Lord Coe's colleague expelled from IAAF post over secret payments scandal

Nick Davies' removal comes as Coe is accused of misleadings MPs on Russian doping scandal.

Lord Sebastian Coe (L), head of the International Association of Athletics Federation (IAAF) arrives with Nick Davies for a meeting in central London on 9 November 2015Adrian Dennis/AFP/Getty Images

Lord Sebastian Coe's chief of staff at the International Association of Athletics Associations (IAAF) has been removed from his post after he admitted to taking €30,000 (£25,000) in secret payments.

Nick Davies, one of Lord Coe's closest colleagues, received the money in cash from Papa Diack, son of former IAAF President Lamine Diack, who resigned in disgrace in 2015, allowing Coe to become president.

When interviewed by an IAAF ethics committee investigating corruption, Davies initially denied receiving the money from Papa Diack. He only confessed later, claiming he was concerned receiving the payment would make him appear corrupt.

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The IAAF has accepted Davies's claim, saying that there is no evidence he acted corruptly and Davies can apply for positions elsewhere within the organisation.

In a statement published by the BBC, Davies said: "I deeply regret misleading the board and am very sorry that my role with the IAAF, which has been a massive part of my life for 24 years, has now come to an end."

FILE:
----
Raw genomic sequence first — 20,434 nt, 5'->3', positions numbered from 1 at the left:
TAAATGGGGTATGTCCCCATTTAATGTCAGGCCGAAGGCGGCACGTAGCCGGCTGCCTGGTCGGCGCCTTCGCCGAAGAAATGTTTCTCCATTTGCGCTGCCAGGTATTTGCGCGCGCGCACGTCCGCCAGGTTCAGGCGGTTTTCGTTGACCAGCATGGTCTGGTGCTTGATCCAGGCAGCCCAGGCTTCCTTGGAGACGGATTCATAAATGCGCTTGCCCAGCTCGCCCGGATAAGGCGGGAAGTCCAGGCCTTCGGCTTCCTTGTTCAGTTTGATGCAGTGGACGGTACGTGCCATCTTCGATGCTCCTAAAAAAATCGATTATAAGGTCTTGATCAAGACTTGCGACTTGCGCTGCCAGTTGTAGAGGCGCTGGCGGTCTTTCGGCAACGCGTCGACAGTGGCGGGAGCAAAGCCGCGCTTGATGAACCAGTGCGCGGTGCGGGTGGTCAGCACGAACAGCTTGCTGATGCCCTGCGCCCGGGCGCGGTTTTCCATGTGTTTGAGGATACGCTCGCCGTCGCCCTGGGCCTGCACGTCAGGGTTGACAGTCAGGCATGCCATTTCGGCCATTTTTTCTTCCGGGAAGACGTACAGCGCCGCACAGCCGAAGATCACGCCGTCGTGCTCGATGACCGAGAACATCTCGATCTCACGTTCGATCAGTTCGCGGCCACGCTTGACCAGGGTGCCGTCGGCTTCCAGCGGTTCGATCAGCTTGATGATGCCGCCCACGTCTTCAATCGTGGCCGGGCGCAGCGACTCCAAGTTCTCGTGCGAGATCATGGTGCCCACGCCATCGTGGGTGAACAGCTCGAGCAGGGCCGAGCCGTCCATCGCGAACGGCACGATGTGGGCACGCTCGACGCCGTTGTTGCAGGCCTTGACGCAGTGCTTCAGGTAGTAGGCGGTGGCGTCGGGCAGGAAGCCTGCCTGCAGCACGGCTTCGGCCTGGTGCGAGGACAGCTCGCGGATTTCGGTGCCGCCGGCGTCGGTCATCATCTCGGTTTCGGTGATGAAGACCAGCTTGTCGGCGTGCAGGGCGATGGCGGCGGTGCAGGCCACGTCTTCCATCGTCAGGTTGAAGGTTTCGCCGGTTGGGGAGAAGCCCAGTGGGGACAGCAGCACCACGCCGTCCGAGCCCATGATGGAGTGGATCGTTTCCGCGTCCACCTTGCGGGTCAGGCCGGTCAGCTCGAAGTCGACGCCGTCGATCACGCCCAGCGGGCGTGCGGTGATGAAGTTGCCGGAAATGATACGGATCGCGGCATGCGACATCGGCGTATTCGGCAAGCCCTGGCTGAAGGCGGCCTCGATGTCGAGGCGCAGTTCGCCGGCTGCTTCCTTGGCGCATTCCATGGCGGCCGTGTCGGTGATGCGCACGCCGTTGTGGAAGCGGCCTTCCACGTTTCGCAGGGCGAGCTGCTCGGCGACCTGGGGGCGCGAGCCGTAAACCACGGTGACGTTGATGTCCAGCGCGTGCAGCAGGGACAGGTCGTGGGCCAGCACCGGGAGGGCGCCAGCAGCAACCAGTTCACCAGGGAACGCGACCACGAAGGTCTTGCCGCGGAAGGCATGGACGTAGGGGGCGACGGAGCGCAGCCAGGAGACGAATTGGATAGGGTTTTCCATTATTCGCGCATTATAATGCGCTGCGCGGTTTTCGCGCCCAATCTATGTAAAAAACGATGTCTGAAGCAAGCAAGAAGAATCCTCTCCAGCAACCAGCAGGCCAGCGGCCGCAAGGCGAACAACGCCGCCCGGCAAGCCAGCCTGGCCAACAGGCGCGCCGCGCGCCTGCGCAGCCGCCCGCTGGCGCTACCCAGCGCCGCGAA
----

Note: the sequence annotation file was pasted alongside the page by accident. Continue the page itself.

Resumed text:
The removal of Davies comes as Lord Coe is accused of withholding information from MPs when he was being grilled on the extent of doping within Russian athletics. In December 2015, Coe told the committee he was unaware of specific allegations regarding Russian athletes.

However, in an email to Michael Beloff QC, head of the IAAF ethics board, over a year earlier in August 2014, Coe had written: "I have in the last couple of days received copied documentation of serious allegations being made by and on behalf of the Russian female athlete Shobukhova from David Bedford."

In a four-page letter to committee chair Damian Collins MP, Lord Coe denies deception, claiming that he did not open an attachment in the email from Bedford which laid out the specific claims.

According to ITV News, the letter to Collins concludes: "I was not asked when I first knew about the allegations that persons at the IAAF were involved in the cover up of Russian doping cases and I have made clear, I did not read David Bedford's emailed documents but asked my office to forward them."

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